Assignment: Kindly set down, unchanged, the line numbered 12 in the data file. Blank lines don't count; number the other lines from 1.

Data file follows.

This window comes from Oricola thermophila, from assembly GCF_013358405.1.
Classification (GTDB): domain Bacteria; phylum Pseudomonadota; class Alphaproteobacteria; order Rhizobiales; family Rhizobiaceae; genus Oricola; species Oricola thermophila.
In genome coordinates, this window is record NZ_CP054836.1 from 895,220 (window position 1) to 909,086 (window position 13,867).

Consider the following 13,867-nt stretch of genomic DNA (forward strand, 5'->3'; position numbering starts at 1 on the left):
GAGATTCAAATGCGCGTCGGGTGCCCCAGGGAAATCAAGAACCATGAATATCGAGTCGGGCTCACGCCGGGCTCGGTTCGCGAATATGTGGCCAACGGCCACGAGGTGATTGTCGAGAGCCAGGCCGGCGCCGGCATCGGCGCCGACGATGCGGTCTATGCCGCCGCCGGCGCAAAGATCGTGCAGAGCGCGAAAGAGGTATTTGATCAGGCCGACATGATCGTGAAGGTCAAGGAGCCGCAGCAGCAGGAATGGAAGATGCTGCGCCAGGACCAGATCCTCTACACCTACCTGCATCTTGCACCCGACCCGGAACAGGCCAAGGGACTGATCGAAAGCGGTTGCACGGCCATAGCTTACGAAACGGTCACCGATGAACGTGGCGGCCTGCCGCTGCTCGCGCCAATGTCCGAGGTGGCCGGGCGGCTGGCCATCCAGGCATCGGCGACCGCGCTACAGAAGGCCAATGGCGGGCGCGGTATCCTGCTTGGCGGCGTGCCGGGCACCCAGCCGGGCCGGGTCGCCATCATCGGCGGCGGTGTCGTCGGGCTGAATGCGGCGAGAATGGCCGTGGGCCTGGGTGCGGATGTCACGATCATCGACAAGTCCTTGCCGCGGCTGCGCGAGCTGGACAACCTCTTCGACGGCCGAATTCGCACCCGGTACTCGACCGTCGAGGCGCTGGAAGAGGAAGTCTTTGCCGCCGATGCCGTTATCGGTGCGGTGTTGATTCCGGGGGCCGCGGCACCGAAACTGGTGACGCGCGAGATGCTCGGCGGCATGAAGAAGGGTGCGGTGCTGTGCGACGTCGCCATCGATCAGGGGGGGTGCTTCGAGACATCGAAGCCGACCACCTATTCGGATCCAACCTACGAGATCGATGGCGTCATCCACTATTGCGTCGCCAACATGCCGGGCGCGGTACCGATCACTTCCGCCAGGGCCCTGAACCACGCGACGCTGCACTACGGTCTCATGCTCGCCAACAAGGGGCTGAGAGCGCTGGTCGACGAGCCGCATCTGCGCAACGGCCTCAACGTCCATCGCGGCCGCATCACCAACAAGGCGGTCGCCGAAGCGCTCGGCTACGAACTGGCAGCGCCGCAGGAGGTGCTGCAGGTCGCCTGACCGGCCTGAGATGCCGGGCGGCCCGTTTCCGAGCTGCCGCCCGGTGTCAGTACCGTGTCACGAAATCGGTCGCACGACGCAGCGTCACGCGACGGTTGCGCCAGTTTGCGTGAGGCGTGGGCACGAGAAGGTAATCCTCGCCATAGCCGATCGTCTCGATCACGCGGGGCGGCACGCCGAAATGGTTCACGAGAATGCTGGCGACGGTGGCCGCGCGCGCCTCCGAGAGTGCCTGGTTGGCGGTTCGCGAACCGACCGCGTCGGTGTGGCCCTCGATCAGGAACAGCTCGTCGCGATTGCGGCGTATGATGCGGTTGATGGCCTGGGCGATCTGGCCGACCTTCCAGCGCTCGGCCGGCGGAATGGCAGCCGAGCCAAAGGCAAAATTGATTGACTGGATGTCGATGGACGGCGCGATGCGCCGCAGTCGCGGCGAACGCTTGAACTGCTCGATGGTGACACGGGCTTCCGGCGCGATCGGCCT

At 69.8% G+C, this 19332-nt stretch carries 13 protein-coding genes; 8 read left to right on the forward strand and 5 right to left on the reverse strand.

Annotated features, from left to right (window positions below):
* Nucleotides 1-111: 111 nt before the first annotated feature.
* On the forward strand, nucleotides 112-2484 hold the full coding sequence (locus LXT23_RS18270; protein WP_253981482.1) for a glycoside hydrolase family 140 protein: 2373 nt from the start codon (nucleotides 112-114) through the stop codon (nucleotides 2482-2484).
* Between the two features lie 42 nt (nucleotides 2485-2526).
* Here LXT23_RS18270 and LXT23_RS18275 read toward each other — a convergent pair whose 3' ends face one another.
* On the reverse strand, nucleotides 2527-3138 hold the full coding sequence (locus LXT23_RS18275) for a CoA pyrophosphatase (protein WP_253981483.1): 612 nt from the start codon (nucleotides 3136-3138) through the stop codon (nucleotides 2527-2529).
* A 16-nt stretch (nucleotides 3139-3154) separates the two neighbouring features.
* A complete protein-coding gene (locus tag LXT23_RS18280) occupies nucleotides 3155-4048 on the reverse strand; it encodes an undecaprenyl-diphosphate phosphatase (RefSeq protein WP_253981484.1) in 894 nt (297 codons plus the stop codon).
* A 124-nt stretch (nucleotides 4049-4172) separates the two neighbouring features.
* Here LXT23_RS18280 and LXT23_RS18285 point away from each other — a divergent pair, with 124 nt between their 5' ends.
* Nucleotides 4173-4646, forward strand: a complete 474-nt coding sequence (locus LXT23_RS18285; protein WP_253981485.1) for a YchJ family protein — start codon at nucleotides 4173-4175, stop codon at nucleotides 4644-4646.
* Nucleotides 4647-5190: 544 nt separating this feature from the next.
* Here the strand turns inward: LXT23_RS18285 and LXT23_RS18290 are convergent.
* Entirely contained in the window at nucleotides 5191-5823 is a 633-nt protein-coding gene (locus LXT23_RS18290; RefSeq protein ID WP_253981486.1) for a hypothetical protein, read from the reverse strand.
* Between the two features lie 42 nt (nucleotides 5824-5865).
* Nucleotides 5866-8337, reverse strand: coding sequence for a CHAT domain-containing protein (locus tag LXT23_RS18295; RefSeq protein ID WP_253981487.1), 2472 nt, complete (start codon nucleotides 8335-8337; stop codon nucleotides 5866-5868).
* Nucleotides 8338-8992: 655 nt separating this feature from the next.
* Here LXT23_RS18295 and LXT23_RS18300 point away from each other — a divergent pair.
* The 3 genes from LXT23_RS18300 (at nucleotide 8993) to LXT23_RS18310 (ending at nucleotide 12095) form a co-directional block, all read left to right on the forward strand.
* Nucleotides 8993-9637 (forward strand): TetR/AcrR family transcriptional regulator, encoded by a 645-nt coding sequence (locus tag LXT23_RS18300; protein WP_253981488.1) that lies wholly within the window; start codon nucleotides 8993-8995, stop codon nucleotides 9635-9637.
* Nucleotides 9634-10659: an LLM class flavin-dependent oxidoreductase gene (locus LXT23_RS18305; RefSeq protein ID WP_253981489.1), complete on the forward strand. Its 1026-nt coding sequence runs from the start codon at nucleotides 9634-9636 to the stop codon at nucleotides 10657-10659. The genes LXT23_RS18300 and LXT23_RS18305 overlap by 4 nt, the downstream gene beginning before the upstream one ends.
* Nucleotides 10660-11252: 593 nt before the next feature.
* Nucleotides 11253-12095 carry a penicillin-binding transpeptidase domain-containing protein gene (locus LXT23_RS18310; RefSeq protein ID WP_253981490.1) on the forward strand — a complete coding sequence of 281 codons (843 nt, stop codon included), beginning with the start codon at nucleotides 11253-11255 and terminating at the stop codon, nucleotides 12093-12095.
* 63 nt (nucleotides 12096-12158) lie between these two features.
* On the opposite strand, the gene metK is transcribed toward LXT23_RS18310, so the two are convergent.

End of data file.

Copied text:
* On the reverse strand, nucleotides 2527-3138 hold the full coding sequence (locus LXT23_RS18275) for a CoA pyrophosphatase (protein WP_253981483.1): 612 nt from the start codon (nucleotides 3136-3138) through the stop codon (nucleotides 2527-2529).